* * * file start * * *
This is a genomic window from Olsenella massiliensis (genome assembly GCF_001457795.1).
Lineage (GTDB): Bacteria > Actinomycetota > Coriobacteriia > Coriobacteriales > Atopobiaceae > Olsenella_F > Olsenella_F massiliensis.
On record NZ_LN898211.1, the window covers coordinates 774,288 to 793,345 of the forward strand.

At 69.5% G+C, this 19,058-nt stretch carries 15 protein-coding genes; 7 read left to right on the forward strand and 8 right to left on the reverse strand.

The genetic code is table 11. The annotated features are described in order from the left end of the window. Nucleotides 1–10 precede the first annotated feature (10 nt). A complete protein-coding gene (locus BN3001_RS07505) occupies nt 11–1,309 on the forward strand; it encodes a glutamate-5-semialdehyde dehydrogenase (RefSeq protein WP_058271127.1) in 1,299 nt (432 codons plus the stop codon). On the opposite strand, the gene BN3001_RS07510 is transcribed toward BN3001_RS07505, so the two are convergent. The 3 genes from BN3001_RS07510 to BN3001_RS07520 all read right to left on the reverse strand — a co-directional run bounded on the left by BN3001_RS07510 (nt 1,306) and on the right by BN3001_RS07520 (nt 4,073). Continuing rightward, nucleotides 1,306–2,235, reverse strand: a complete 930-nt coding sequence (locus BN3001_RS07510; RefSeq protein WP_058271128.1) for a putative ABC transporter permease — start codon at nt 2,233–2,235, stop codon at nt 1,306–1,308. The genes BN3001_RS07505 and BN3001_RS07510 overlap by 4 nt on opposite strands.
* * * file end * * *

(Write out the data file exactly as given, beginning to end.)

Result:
This is a genomic window from Olsenella massiliensis (genome assembly GCF_001457795.1).
Lineage (GTDB): Bacteria > Actinomycetota > Coriobacteriia > Coriobacteriales > Atopobiaceae > Olsenella_F > Olsenella_F massiliensis.
On record NZ_LN898211.1, the window covers coordinates 774,288 to 793,345 of the forward strand.

At 69.5% G+C, this 19,058-nt stretch carries 15 protein-coding genes; 7 read left to right on the forward strand and 8 right to left on the reverse strand.

The genetic code is table 11. The annotated features are described in order from the left end of the window. Nucleotides 1–10 precede the first annotated feature (10 nt). A complete protein-coding gene (locus BN3001_RS07505) occupies nt 11–1,309 on the forward strand; it encodes a glutamate-5-semialdehyde dehydrogenase (RefSeq protein WP_058271127.1) in 1,299 nt (432 codons plus the stop codon). On the opposite strand, the gene BN3001_RS07510 is transcribed toward BN3001_RS07505, so the two are convergent. The 3 genes from BN3001_RS07510 to BN3001_RS07520 all read right to left on the reverse strand — a co-directional run bounded on the left by BN3001_RS07510 (nt 1,306) and on the right by BN3001_RS07520 (nt 4,073). Continuing rightward, nucleotides 1,306–2,235, reverse strand: a complete 930-nt coding sequence (locus BN3001_RS07510; RefSeq protein WP_058271128.1) for a putative ABC transporter permease — start codon at nt 2,233–2,235, stop codon at nt 1,306–1,308. The genes BN3001_RS07505 and BN3001_RS07510 overlap by 4 nt on opposite strands.